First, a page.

Insurance Risk-Linked Bills: a new milestone in securitization
Latest innovation in Brazil's insurance market allows for new forms of risk transfer and increased underwriting capacity
On March 16, 2022, Brazil’s government enacted a new provisional measure (No. 1,103/2022) creating Insurance Risk-Linked Bills (Letras de Risco de Seguro, or LRSs in Portuguese). Issued by Special Purpose Insurers (SSPEs), these bills enable insurance and reinsurance risks to be transferred to capital markets.
By creating the LRS – a registerable, transferable and freely tradable bill linked to insurance and reinsurance risks – the new provisional measure represents an important innovation for Brazilian markets. This also comes in the wake of the National Private Insurance Council’s (CNSP) Resolution No. 396/2020, which introduced Insurance-Linked Securities (Instrumentos Ligados à Seguros).
Today, securities linked to insurance and reinsurance risks represent a billion-dollar market. LRSs will facilitate the redirection of funds from this market toward Brazil, resulting in greater underwriting capacity for domestic (re)insurance players.
SSPEs are insurance companies whose sole function is to take on insurance, pension, health, reinsurance and retrocession risks from counterparties by issuing LRSs, which fund the transfer of these risks.
The proceeds and insurance premiums SSPEs receive must be equal to or greater than the maximum possible losses arising from the LRS-linked insurance and reinsurance risks, including other SSPE expenses. Moreover, SSPEs must use their proceeds exclusively to cover these risks.
The various companies that may cede risks to SSPEs include insurers, reinsurers, pension companies, pension funds and health insurance operators, whether located in Brazil or abroad.
As per the provisional measure, SSPEs are not directly liable toward insured parties, pension plan participants and beneficiaries when the counterparties in risk transfers are insurers, reinsurers, pension companies, pension funds and health insurance operators. These counterparties remain solely responsible for indemnities and coverage, except in the event of insolvency, bankruptcy or liquidation. In such situations, the SSPEs may make payments directly to the insured parties, pension plan participants or beneficiaries, provided that no prior payment has been made or received by the corresponding counterparty.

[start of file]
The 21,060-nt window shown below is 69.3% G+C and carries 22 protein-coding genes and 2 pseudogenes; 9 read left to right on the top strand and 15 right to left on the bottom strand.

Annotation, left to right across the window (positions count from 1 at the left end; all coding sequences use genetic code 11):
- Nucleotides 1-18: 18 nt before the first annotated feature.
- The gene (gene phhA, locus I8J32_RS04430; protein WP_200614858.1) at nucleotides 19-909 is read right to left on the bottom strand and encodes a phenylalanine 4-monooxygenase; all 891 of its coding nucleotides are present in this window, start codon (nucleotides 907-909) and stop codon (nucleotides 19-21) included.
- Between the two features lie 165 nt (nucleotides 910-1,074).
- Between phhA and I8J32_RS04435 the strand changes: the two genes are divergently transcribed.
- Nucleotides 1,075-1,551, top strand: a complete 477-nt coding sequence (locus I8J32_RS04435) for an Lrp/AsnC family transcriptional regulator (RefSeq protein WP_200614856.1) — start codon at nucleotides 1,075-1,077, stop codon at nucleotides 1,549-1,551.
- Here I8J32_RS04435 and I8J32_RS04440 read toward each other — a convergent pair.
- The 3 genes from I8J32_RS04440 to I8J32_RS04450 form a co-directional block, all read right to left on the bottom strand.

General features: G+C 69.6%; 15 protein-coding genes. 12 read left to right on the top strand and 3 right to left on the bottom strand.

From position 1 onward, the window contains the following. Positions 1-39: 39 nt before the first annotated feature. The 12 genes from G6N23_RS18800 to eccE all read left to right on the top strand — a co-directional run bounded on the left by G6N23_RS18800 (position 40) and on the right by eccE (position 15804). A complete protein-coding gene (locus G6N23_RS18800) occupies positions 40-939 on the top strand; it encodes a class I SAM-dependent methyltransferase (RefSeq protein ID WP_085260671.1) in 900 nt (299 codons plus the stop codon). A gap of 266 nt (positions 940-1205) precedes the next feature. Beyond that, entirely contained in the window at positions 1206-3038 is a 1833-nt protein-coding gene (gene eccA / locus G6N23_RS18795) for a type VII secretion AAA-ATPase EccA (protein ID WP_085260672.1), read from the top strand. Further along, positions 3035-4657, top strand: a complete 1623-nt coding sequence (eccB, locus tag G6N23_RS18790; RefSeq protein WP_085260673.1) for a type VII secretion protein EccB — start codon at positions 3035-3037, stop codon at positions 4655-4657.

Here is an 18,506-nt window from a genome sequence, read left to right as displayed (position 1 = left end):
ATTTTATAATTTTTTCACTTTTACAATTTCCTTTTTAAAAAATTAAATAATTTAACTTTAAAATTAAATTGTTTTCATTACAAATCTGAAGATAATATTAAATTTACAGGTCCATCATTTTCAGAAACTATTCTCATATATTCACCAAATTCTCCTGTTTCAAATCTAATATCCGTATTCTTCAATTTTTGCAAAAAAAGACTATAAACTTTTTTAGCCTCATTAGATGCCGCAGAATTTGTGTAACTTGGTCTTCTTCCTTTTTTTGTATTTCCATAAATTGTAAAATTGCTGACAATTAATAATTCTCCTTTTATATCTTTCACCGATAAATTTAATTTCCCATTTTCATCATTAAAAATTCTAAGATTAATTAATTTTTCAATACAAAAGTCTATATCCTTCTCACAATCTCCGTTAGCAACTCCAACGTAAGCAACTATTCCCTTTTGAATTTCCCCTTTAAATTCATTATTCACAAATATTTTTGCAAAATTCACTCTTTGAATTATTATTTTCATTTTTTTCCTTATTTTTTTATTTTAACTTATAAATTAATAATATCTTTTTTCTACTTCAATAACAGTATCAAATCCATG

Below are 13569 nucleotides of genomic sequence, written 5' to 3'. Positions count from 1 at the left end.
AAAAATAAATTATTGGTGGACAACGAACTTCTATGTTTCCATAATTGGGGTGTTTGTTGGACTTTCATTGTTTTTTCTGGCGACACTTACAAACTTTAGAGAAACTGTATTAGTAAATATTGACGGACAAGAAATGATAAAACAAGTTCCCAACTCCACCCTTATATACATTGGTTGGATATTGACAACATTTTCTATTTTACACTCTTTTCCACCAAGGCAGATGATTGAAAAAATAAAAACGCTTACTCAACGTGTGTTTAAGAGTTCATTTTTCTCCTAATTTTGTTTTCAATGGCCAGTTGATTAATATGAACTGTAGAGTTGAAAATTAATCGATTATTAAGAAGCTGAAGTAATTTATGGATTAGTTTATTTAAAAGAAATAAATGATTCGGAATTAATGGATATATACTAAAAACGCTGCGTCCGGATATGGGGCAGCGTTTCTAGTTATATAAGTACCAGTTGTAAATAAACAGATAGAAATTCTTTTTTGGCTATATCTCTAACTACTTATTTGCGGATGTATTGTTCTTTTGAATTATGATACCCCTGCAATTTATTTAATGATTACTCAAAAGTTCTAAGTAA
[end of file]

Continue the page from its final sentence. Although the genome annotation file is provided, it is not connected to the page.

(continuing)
As stated above, LRSs are registerable, transferable and freely tradable bonds linked to insurance and reinsurance risks. LRSs are also considered extrajudicial foreclosure instruments, in a similar manner to debentures and promissory notes.
LRSs are risk transfer instruments whose performance is based on the (non)materialization of specific (re)insurance or actuarial risks, which may result from events such as natural catastrophes (cat bonds), death or disability. The obligations the LRSs represent are extinguished if the risks cease to exist, there are no longer proceeds to be paid to their holders, and due and unpaid claims.
Both the LRSs and the risk transfer contracts between the counterparties and the SSPE must guarantee that the risk transfer will be effective in all circumstances. In this context, the rights of LRS holders are subordinate to the obligations arising from the risk transfer contracts.
Asset Segregation through Ring-Fenced Mechanisms
When issued by the same SSPE, the proceeds of an LRS issuance (and the corresponding transfer of (re)insurance risks) are segregated from other LRSs (and corresponding risks) via a ring-fenced mechanism.
As such, the assets derived from each LRS transaction (which include the portion of the premium the counterparty pays that is not used to remunerate the SSPE) must not be used to settle any other liability or obligation related to the SSPE’s other activities. Rather, these assets should be used solely to pay for the LRSs, as well as claims, administrative fees and any related taxes.
Although the provisional measure is already in effect, a few steps remain in order to definitively enable funding and risk transfers via LRSs. New rules still need to be issued by CNSP and the Brazilian Private Insurance Authority (SUSEP), as well as the National Monetary Council (CMN) and the Brazilian Securities and Exchange Commission (CVM).
Provisional Measure No. 1,103/2022 is expected to significantly impact the insurance and reinsurance markets, as LRSs will finally enable insurance, reinsurance, pension and health risks to be offered to capital market investors. Furthermore, it may provide an opportunity to players looking for investments with attractive risk-return based on risks that are not subject to macroeconomic variables.
This new risk transfer instrument is also set to bring Brazil closer to other jurisdictions that offer modern risk transfer alternatives.